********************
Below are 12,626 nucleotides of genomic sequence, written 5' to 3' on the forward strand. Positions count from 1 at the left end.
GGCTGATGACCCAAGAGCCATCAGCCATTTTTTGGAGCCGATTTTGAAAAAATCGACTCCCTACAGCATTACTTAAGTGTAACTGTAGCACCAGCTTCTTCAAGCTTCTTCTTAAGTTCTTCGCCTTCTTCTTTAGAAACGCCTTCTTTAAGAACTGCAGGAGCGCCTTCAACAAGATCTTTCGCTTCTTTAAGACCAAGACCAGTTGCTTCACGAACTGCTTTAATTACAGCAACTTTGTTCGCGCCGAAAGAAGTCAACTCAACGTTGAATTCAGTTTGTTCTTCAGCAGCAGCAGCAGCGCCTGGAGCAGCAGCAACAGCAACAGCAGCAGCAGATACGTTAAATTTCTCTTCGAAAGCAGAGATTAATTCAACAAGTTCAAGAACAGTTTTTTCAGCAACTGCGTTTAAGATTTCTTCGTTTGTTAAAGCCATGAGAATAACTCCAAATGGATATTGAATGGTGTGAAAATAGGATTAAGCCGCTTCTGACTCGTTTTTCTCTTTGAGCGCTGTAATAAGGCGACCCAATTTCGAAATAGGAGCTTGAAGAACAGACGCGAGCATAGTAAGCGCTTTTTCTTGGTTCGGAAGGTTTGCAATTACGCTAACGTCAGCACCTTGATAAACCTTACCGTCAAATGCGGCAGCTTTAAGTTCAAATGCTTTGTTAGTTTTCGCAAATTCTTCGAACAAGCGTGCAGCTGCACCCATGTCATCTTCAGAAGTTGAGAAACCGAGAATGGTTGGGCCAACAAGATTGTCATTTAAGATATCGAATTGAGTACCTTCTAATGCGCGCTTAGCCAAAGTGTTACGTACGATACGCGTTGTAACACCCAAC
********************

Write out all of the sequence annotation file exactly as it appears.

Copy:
Below are 12,626 nucleotides of genomic sequence, written 5' to 3' on the forward strand. Positions count from 1 at the left end.
GGCTGATGACCCAAGAGCCATCAGCCATTTTTTGGAGCCGATTTTGAAAAAATCGACTCCCTACAGCATTACTTAAGTGTAACTGTAGCACCAGCTTCTTCAAGCTTCTTCTTAAGTTCTTCGCCTTCTTCTTTAGAAACGCCTTCTTTAAGAACTGCAGGAGCGCCTTCAACAAGATCTTTCGCTTCTTTAAGACCAAGACCAGTTGCTTCACGAACTGCTTTAATTACAGCAACTTTGTTCGCGCCGAAAGAAGTCAACTCAACGTTGAATTCAGTTTGTTCTTCAGCAGCAGCAGCAGCGCCTGGAGCAGCAGCAACAGCAACAGCAGCAGCAGATACGTTAAATTTCTCTTCGAAAGCAGAGATTAATTCAACAAGTTCAAGAACAGTTTTTTCAGCAACTGCGTTTAAGATTTCTTCGTTTGTTAAAGCCATGAGAATAACTCCAAATGGATATTGAATGGTGTGAAAATAGGATTAAGCCGCTTCTGACTCGTTTTTCTCTTTGAGCGCTGTAATAAGGCGACCCAATTTCGAAATAGGAGCTTGAAGAACAGACGCGAGCATAGTAAGCGCTTTTTCTTGGTTCGGAAGGTTTGCAATTACGCTAACGTCAGCACCTTGATAAACCTTACCGTCAAATGCGGCAGCTTTAAGTTCAAATGCTTTGTTAGTTTTCGCAAATTCTTCGAACAAGCGTGCAGCTGCACCCATGTCATCTTCAGAAGTTGAGAAACCGAGAATGGTTGGGCCAACAAGATTGTCATTTAAGATATCGAATTGAGTACCTTCTAATGCGCGCTTAGCCAAAGTGTTACGTACGATACGCGTTGTAACACCCAAC